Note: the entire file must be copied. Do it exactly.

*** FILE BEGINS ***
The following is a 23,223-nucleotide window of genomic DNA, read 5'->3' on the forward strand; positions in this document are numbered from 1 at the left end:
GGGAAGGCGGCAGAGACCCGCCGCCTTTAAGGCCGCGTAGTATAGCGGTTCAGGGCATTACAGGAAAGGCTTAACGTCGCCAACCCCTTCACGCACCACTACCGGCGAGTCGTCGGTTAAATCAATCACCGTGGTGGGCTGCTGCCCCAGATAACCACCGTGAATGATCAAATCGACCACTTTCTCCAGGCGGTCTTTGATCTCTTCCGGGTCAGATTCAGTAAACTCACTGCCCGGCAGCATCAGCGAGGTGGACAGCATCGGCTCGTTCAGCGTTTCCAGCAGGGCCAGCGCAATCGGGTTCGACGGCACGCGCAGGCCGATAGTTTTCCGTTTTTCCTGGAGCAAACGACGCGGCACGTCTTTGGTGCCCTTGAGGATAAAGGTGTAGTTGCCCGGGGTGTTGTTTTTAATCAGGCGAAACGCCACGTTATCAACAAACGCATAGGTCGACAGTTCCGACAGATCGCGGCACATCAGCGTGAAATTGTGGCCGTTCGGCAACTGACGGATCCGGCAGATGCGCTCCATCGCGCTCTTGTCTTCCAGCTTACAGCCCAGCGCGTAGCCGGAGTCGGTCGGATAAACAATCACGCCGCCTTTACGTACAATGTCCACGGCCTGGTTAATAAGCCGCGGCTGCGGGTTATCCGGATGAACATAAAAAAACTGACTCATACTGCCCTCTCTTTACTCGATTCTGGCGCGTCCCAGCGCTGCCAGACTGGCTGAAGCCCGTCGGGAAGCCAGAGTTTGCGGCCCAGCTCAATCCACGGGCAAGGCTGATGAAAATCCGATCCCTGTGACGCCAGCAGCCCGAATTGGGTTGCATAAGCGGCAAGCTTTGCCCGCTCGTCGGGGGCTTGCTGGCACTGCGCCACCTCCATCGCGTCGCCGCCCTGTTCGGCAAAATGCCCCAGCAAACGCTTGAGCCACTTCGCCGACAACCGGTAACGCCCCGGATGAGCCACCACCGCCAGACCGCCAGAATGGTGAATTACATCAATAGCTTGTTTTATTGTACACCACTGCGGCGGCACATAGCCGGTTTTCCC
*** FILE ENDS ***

The following is a 23,223-nucleotide window of genomic DNA, read 5'->3' on the forward strand; positions in this document are numbered from 1 at the left end:
GGGAAGGCGGCAGAGACCCGCCGCCTTTAAGGCCGCGTAGTATAGCGGTTCAGGGCATTACAGGAAAGGCTTAACGTCGCCAACCCCTTCACGCACCACTACCGGCGAGTCGTCGGTTAAATCAATCACCGTGGTGGGCTGCTGCCCCAGATAACCACCGTGAATGATCAAATCGACCACTTTCTCCAGGCGGTCTTTGATCTCTTCCGGGTCAGATTCAGTAAACTCACTGCCCGGCAGCATCAGCGAGGTGGACAGCATCGGCTCGTTCAGCGTTTCCAGCAGGGCCAGCGCAATCGGGTTCGACGGCACGCGCAGGCCGATAGTTTTCCGTTTTTCCTGGAGCAAACGACGCGGCACGTCTTTGGTGCCCTTGAGGATAAAGGTGTAGTTGCCCGGGGTGTTGTTTTTAATCAGGCGAAACGCCACGTTATCAACAAACGCATAGGTCGACAGTTCCGACAGATCGCGGCACATCAGCGTGAAATTGTGGCCGTTCGGCAACTGACGGATCCGGCAGATGCGCTCCATCGCGCTCTTGTCTTCCAGCTTACAGCCCAGCGCGTAGCCGGAGTCGGTCGGATAAACAATCACGCCGCCTTTACGTACAATGTCCACGGCCTGGTTAATAAGCCGCGGCTGCGGGTTATCCGGATGAACATAAAAAAACTGACTCATACTGCCCTCTCTTTACTCGATTCTGGCGCGTCCCAGCGCTGCCAGACTGGCTGAAGCCCGTCGGGAAGCCAGAGTTTGCGGCCCAGCTCAATCCACGGGCAAGGCTGATGAAAATCCGATCCCTGTGACGCCAGCAGCCCGAATTGGGTTGCATAAGCGGCAAGCTTTGCCCGCTCGTCGGGGGCTTGCTGGCACTGCGCCACCTCCATCGCGTCGCCGCCCTGTTCGGCAAAATGCCCCAGCAAACGCTTGAGCCACTTCGCCGACAACCGGTAACGCCCCGGATGAGCCACCACCGCCAGACCGCCAGAATGGTGAATTACATCAATAGCTTGTTTTATTGTACACCACTGCGGCGGCACATAGCCGGTTTTCCC